Guitar! by Smule is Simply Not Fun


Smule, Inc.  | 47.7 MB | Free

Smule, one of the most prevalent music entertainment app developers, recently released their newest creation “Guitar!” in which players strum and pluck their way through a library of tracks spanning Jason Mraz to Ed Sheeran. You play through the game slowly but surely collecting coins,  hoping to unlock content such as more songs and guitars. Despite the solid foundation, “Guitar!“ fails to innovate in any noteworthy areas and instead brings a rather mediocre experience.


The mechanics in “Guitar!” are very simple. The player must complete a variety of songs in order progress further in the game. By tapping, strumming, and changing chords when the targets hit the indicator, players build up a cumulative score for the song, which does not have much significance beyond unlocking the medium difficulty. Coins are the real incentive for performing well, as they allow the player to purchase songs and two different types of guitars. However, doing so is not particularly fun. Due to the lack of difficulty in the songs, the repetitive nature of the game, and the minuscule amount of coins each performance receives, it felt like a grind. I understand the mentality of working towards more content, but it simply was not fun to play for extended periods


Guitar! during play.


As with any music game, the controls must be responsive or the entire experience is left in shambles. Luckily, “Guitar!” incorporates solid controls. Strumming, tapping, and changing chords felt responsive and precise. Not once did I encounter a problem with the controls.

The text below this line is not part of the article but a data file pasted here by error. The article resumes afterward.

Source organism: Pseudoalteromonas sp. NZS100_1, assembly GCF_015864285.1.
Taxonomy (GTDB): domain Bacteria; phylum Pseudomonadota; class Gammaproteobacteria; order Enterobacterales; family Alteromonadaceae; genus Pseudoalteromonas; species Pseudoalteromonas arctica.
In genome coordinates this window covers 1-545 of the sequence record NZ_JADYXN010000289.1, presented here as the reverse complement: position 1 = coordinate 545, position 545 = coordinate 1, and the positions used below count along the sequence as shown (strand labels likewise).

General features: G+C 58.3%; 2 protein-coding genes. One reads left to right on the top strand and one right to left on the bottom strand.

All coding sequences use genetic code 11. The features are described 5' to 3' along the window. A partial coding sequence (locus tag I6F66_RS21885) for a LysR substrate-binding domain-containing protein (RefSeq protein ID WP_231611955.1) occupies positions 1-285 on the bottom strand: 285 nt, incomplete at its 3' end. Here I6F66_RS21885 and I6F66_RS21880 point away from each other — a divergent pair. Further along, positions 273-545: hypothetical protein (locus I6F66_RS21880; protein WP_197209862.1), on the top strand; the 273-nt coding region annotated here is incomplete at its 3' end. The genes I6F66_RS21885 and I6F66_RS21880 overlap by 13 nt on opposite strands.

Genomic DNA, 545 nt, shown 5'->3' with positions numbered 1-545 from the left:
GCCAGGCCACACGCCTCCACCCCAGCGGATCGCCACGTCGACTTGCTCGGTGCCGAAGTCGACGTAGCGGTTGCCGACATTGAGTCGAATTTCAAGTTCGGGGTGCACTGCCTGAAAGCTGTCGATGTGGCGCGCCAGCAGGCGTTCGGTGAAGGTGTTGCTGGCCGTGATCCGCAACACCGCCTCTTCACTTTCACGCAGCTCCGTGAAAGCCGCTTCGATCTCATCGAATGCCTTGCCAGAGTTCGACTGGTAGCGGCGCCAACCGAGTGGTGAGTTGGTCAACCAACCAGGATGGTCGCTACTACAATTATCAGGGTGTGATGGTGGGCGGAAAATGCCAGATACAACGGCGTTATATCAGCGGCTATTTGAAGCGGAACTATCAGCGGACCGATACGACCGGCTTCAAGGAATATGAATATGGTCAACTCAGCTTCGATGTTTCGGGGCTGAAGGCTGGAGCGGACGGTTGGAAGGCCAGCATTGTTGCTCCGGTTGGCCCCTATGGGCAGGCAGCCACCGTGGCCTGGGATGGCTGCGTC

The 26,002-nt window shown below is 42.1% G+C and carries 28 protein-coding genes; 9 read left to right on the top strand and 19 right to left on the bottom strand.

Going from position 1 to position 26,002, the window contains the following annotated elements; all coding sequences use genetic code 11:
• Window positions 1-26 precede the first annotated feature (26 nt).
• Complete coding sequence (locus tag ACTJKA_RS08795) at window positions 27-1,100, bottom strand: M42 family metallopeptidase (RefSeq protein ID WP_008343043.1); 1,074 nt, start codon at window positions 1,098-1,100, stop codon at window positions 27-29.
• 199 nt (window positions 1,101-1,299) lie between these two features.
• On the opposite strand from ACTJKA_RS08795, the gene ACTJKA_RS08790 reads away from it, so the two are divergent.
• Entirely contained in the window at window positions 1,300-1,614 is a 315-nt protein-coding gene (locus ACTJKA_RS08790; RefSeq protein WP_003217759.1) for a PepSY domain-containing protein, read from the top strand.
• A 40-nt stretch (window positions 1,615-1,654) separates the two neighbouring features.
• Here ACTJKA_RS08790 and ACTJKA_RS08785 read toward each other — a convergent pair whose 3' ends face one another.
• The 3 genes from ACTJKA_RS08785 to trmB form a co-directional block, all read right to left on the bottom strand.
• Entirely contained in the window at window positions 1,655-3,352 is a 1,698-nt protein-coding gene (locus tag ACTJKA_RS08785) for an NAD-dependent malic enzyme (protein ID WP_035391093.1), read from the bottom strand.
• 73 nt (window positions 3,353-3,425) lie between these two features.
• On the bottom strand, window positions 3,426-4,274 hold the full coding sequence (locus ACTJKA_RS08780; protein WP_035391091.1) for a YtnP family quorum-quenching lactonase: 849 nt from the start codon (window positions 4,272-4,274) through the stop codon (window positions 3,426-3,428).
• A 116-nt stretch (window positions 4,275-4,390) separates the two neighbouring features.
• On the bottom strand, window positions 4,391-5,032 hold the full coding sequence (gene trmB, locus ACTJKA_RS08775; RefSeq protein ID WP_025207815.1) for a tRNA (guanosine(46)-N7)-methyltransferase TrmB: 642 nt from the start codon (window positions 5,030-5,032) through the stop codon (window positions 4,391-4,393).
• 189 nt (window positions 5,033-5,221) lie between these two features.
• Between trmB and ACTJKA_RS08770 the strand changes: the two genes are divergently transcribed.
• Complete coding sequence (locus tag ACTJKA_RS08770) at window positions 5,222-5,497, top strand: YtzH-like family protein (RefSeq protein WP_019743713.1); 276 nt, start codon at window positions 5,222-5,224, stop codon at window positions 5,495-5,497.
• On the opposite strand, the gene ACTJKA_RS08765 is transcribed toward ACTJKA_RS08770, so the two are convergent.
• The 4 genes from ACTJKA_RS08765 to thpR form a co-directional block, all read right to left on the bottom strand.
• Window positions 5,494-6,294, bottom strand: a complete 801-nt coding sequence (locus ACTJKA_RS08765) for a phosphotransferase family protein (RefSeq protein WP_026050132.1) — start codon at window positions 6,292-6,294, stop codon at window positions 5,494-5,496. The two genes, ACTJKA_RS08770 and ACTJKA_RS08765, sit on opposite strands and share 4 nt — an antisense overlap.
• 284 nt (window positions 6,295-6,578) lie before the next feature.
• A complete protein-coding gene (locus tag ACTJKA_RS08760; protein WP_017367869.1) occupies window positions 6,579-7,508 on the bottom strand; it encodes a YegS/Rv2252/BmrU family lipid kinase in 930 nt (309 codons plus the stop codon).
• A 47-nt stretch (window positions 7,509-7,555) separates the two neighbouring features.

“Guitar!” was not meant to be a graphical powerhouse; as a result, the graphics are simple and non-intrusive. The color scheme of the chords–blue, yellow, and pink–are vibrant enough to easily differentiate between them during play without much thought. The backgrounds and menus aren’t dazzling, but they serve their purpose adequately.

632353530xscreen1 Sound

This is where is gets interesting. “Guitar!” does not contain the original vocals in the songs. Rather, Smule has provided vocals from talented users from their own “Sing!” app. So while you won’t hear an absolute butchery of “I’m Yours,” you won’t hear the actual artists either. Personally, I thought that Smule picked some excellent singers to cover the tracks and I didn’t feel like they detached from the experience in a profound way. In addition, the guitars were clear and crisp. Overall, the sound is quite good, though the vocal quirks may irk some players.


Several of the players that have provided their voices to the game.

Final Thoughts

Overall, I feel like Smule executed the fundamentals well, but the game isn’t something that is very fun for more than a few minutes at a time. The overwhelming repetitive nature of the game just transforms it into a chore to unlock additional content. Since it is free, I would recommend you try it if you’re interested, but it is certainly not an app that will remain on my iDevices.


Available on App Store

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